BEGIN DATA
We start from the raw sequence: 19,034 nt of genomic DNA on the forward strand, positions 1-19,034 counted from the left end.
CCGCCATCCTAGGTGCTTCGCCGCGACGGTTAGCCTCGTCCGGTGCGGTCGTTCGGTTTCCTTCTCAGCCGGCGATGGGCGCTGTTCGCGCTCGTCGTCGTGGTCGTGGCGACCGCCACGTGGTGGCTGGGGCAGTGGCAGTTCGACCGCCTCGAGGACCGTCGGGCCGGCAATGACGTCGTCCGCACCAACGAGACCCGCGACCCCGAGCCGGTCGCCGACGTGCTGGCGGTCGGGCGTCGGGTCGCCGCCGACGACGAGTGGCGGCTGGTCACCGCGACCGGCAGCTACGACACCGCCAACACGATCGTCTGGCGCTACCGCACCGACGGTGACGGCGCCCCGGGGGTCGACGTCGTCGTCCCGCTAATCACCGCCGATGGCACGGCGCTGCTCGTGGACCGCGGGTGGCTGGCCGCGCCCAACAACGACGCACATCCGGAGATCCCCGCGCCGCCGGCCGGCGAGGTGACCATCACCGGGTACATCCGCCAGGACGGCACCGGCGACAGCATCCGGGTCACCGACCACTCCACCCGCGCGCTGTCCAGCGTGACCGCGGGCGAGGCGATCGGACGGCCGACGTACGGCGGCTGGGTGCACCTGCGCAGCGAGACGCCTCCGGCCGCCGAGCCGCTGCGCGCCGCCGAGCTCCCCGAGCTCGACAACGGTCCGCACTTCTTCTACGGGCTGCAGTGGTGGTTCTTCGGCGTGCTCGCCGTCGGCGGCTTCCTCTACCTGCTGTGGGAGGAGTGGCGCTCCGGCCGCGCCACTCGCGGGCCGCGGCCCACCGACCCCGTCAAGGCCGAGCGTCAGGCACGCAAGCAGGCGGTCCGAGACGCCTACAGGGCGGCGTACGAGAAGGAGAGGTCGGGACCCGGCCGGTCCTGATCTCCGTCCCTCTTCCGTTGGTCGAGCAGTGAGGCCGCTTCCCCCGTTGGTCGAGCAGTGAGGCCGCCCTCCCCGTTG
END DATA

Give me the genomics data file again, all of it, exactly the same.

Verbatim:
We start from the raw sequence: 19,034 nt of genomic DNA on the forward strand, positions 1-19,034 counted from the left end.
CCGCCATCCTAGGTGCTTCGCCGCGACGGTTAGCCTCGTCCGGTGCGGTCGTTCGGTTTCCTTCTCAGCCGGCGATGGGCGCTGTTCGCGCTCGTCGTCGTGGTCGTGGCGACCGCCACGTGGTGGCTGGGGCAGTGGCAGTTCGACCGCCTCGAGGACCGTCGGGCCGGCAATGACGTCGTCCGCACCAACGAGACCCGCGACCCCGAGCCGGTCGCCGACGTGCTGGCGGTCGGGCGTCGGGTCGCCGCCGACGACGAGTGGCGGCTGGTCACCGCGACCGGCAGCTACGACACCGCCAACACGATCGTCTGGCGCTACCGCACCGACGGTGACGGCGCCCCGGGGGTCGACGTCGTCGTCCCGCTAATCACCGCCGATGGCACGGCGCTGCTCGTGGACCGCGGGTGGCTGGCCGCGCCCAACAACGACGCACATCCGGAGATCCCCGCGCCGCCGGCCGGCGAGGTGACCATCACCGGGTACATCCGCCAGGACGGCACCGGCGACAGCATCCGGGTCACCGACCACTCCACCCGCGCGCTGTCCAGCGTGACCGCGGGCGAGGCGATCGGACGGCCGACGTACGGCGGCTGGGTGCACCTGCGCAGCGAGACGCCTCCGGCCGCCGAGCCGCTGCGCGCCGCCGAGCTCCCCGAGCTCGACAACGGTCCGCACTTCTTCTACGGGCTGCAGTGGTGGTTCTTCGGCGTGCTCGCCGTCGGCGGCTTCCTCTACCTGCTGTGGGAGGAGTGGCGCTCCGGCCGCGCCACTCGCGGGCCGCGGCCCACCGACCCCGTCAAGGCCGAGCGTCAGGCACGCAAGCAGGCGGTCCGAGACGCCTACAGGGCGGCGTACGAGAAGGAGAGGTCGGGACCCGGCCGGTCCTGATCTCCGTCCCTCTTCCGTTGGTCGAGCAGTGAGGCCGCTTCCCCCGTTGGTCGAGCAGTGAGGCCGCCCTCCCCGTTG